Corprats At Their PCs

There are people alive and sitting at computer keyboards in the year 2010 who put a hard carriage return at the end of every line, as if they were using not only a typewriter but an ancient mechanical one. Can there really be secretaries who learned their keyboarding in the Sixties and who have never noticed what their machines have since mutated into? It is hard to believe, the copy-typist is surely an extinct species. No, the people who put a hard carriage return at the end of every line have to be the managers. The same applies to other basic Word functions, like breaking a sentence with lots of spaces to make the transition to a new page.

God gave us word processors so that we could delete superfluous verbiage. As usual, we find a quite different use for things. Many of us, for example, think that the purpose of PCs is to enable cut-and-paste operations without subsequent checking and editing; the result is generally that a document contains the same blocks of text half a dozen times. When we had to pound everything in on a Remington, we tended to avoid that.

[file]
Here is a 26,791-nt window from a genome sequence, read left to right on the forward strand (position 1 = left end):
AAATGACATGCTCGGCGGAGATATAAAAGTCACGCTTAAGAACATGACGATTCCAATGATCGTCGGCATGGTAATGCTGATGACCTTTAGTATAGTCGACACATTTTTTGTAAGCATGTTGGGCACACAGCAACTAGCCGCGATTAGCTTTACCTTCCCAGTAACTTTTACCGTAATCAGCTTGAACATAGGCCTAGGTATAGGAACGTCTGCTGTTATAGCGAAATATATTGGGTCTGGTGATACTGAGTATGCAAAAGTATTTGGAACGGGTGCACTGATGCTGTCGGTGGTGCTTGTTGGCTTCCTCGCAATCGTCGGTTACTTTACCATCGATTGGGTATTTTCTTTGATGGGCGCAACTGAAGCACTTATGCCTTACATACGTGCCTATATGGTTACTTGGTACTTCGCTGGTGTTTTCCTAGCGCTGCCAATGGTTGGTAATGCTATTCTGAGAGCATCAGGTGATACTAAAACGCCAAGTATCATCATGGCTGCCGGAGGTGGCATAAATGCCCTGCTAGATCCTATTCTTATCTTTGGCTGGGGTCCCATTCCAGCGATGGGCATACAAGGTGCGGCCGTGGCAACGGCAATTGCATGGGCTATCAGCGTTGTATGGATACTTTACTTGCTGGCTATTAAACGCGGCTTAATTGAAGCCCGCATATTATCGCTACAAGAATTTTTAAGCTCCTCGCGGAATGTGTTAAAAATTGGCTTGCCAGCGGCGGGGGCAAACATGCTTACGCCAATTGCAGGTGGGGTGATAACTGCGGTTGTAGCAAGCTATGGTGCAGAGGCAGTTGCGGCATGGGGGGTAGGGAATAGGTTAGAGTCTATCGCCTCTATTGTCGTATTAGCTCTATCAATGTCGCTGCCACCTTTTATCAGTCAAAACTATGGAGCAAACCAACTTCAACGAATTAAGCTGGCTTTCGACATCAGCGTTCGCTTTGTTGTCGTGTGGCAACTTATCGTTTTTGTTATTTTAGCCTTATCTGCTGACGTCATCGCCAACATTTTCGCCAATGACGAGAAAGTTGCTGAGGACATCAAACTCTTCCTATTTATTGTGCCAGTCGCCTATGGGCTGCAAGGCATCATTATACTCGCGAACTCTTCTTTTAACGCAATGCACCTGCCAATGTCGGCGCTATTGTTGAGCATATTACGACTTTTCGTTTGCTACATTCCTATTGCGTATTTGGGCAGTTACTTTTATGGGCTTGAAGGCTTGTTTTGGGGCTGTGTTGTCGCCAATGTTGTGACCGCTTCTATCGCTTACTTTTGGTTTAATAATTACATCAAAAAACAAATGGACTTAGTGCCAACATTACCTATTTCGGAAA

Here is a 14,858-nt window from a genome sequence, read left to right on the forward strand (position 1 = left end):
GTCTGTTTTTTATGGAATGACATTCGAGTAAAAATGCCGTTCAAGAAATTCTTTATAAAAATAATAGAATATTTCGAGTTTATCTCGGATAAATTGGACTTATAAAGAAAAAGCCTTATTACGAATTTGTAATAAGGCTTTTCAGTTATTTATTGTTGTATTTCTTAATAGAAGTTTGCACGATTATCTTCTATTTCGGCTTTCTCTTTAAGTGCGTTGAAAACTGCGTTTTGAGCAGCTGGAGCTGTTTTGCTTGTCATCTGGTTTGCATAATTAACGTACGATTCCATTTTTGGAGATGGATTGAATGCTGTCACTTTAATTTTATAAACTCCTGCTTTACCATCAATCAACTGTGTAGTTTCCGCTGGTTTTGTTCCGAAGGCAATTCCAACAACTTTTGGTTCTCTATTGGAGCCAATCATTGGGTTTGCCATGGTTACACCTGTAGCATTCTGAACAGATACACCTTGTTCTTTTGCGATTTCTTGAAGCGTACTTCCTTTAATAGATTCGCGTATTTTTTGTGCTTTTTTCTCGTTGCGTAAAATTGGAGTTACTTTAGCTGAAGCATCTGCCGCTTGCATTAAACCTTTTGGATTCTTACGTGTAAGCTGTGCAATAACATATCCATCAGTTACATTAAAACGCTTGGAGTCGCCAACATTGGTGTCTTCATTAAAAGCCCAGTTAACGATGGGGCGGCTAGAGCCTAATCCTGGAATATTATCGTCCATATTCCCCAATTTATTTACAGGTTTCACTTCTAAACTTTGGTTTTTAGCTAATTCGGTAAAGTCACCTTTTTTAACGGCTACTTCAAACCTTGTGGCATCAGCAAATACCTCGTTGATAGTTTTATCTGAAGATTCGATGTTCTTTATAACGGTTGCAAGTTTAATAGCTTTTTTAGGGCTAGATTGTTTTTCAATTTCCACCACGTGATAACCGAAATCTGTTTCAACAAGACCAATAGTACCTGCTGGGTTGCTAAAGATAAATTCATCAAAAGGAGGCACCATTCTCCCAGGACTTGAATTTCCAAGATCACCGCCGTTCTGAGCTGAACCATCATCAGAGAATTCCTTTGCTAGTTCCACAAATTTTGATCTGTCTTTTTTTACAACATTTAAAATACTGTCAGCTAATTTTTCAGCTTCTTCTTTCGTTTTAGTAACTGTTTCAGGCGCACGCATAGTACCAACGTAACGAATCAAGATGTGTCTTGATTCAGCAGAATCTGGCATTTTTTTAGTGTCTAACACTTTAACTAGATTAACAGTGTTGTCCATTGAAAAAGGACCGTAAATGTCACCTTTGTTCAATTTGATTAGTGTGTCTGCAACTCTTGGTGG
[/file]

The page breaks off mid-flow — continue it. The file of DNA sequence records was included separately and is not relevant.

Anyone can pile words upon words. Someone once said that he had written ten pages because he did not have the time to write one page. Nash won the Nobel Prize with a single-page paper.

Posted on March 10, 2010 at 12:07 by Hugo Grinebiter · Permalink
In: MONKEY BUSINESS, Management As Cargo Cult

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  1. Written by James Beck
    on March 13, 2010 at 16:15
    Permalink

    I format that way sometimes. Some of the heuristics in MS Word are so bad that it’s hard to get things to look (sort of)right any other way. The retention of Winword’s cruddy formatting routines is probably meant to stimulate additional software purchases…

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